Chatter issues on small OD part
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    Default Chatter issues on small OD part

    Hey guys, so I'm turning a part which is rather small and the stick out about six inches. I'm wondering what approach you guys would use to make this part? The test piece is 303 stainless and the part itself will be of inconel. I'm not quite sure if there will be a decrease in the chatter when I machine the inconel. Currently, I'm contour roughing the front rad with a vbgt with a .016" rad and leaving .01 in x and .005 on z. Next I'm roughing toward the second rad using a vbgt .0312 rad UM chipbreaker. Leaving .04 in x and .010 in z. The. Starting at the front of the first Rad, blending into it, and finishing at a .040 DOC at 255sfm and .0005 ipr using an vbgt .008. Will post a pic of the part and drawing in a minute once I figure out how to. Any advice will be great. Thanks guys.

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    Have you considered CNC swiss or other sliding headstock machine?

    What is "rather small"?

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    Without looking at a picture or print I would suggest trying to cut the part in a single pass.

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    .160" over 4.2". Needs a 16 finish.

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    A swiss machine (sliding headstock) or a lathe with twin turrets that allows for "pinch turning" would be my suggestion.
    That probably doesn't help YOU with the part, I know.

    Inco needs to be setup correctly, and machined aggressively.
    A long, thin part, with tight tolerances and fine finishes, is going to be a nightmare!

    Doug.

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    Doug,
    Do you mean twin spindles? Hang on to both ends in chucks or collets and turn between them is what i am thinking.

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    Quote Originally Posted by RJT View Post
    Doug,
    Do you mean twin spindles? Hang on to both ends in chucks or collets and turn between them is what i am thinking.
    No he means twin turrets, for pinch turning, so that you're essentially balancing the forces on the OD of the part, making it easier to keep it straight and in tolerance. Like this: YouTube

    But really, this sounds like a Swiss part...

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    Quote Originally Posted by Tupper87 View Post
    Hey guys, so I'm turning a part which is rather small and the stick out about six inches. I'm wondering what approach you guys would use to make this part? The test piece is 303 stainless and the part itself will be of inconel. I'm not quite sure if there will be a decrease in the chatter when I machine the inconel. Currently, I'm contour roughing the front rad with a vbgt with a .016" rad and leaving .01 in x and .005 on z. Next I'm roughing toward the second rad using a vbgt .0312 rad UM chipbreaker. Leaving .04 in x and .010 in z. The. Starting at the front of the first Rad, blending into it, and finishing at a .040 DOC at 255sfm and .0005 ipr using an vbgt .008. Will post a pic of the part and drawing in a minute once I figure out how to. Any advice will be great. Thanks guys.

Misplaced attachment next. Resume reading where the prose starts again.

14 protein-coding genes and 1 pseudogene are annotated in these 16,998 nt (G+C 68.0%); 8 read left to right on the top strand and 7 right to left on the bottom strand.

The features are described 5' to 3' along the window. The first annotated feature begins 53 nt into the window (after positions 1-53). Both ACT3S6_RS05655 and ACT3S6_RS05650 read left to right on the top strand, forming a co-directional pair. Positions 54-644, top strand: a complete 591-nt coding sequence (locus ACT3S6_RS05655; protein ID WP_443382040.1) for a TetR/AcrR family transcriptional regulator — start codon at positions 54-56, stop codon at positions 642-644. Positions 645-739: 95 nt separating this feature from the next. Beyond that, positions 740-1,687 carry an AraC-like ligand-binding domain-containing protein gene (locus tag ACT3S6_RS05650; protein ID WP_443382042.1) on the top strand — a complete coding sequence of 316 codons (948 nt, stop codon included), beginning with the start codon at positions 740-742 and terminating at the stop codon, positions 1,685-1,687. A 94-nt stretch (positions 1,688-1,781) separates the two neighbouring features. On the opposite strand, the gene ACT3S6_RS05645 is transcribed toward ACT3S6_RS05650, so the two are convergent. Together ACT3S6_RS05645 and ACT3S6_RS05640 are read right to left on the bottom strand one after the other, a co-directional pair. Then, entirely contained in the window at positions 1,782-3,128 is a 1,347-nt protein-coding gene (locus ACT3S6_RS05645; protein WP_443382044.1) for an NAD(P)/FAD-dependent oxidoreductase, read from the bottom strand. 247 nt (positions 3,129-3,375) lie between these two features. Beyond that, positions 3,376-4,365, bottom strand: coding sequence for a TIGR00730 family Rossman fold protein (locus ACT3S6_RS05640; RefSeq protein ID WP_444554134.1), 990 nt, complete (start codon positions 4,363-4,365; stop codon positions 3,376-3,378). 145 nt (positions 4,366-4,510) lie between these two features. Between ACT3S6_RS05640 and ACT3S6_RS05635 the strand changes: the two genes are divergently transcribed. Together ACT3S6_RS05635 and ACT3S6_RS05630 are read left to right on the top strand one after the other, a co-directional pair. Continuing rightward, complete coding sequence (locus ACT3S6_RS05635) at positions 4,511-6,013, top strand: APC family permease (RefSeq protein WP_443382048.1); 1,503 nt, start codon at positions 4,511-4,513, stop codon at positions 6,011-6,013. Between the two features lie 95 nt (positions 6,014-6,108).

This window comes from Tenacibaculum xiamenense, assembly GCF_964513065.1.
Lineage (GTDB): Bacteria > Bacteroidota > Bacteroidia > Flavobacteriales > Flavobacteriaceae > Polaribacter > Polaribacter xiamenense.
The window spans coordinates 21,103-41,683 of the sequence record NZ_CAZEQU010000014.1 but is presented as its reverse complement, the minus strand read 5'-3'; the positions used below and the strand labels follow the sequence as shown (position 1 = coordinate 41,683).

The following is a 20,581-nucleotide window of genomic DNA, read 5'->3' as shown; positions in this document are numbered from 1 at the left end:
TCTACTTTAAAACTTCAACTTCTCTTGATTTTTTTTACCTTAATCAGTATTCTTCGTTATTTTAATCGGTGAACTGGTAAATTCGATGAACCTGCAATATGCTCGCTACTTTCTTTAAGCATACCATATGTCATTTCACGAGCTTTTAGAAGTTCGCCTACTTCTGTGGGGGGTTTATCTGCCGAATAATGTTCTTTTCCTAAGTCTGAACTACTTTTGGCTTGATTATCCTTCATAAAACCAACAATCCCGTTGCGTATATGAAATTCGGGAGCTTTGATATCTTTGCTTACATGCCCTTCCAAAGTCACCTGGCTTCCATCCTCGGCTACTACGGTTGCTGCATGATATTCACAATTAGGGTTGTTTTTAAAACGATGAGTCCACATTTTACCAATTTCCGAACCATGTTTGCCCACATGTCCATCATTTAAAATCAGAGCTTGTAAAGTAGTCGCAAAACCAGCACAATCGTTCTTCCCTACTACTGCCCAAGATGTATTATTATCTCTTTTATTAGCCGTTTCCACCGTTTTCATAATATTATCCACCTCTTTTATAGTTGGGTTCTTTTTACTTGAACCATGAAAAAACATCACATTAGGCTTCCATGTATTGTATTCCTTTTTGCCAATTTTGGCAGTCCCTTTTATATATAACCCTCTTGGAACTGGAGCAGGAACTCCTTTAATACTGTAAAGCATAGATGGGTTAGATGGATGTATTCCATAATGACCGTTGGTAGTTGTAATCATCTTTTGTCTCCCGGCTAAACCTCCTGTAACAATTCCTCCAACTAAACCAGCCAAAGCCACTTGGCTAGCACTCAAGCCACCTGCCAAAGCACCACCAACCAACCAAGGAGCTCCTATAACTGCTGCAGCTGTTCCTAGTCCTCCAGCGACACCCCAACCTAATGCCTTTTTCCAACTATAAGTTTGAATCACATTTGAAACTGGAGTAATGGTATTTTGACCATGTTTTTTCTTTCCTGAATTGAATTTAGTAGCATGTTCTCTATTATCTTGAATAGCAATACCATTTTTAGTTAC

Ok, so I have never cut iconel so I could be FOS with this. Isn't .01" in Z and .04" (doc, so .08" on diameter?) in X a little excessive for finishing? Also, .0005 ipr seems way too low, but again, I've not cut this stuff so maybe that is right?

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    It is a Swiss part. But you gotta get through it, right? Your feed is way too slow. Do you have a Tailstock? There are ways to set up a sort of make-shift Steady rest. But you need to support it somehow. You could try a Swiss methodology where you Turn segments, then pull the part out as you go.

    R

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    Even if you don't pull it out out a bit at a time, turning it a bit at a time may help, especially if the stock is significantly oversize. That way the full stock diameter provides rigidity for the area you're working on at each stage.

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    A creative follow-rest. Maybe even two of them... one for turning in one direction, and then another tool / follow-rest for finishing up the neck in the other direction.

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    How many do you have to make and what time frame? That should dictate course of action. It is an obvious Swiss job. You could also rough them out, send them out to grind diameters and then finish the threads. If you have to make 10 of them and you fight it all week and they still look ugly what have you saved over outsourcing to someone with the right equipment for the job?

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    Quote Originally Posted by doug925 View Post
    A swiss machine (sliding headstock) or a lathe with twin turrets that allows for "pinch turning" would be my suggestion.
    That probably doesn't help YOU with the part, I know.

    Inco needs to be setup correctly, and machined aggressively.
    A long, thin part, with tight tolerances and fine finishes, is going to be a nightmare!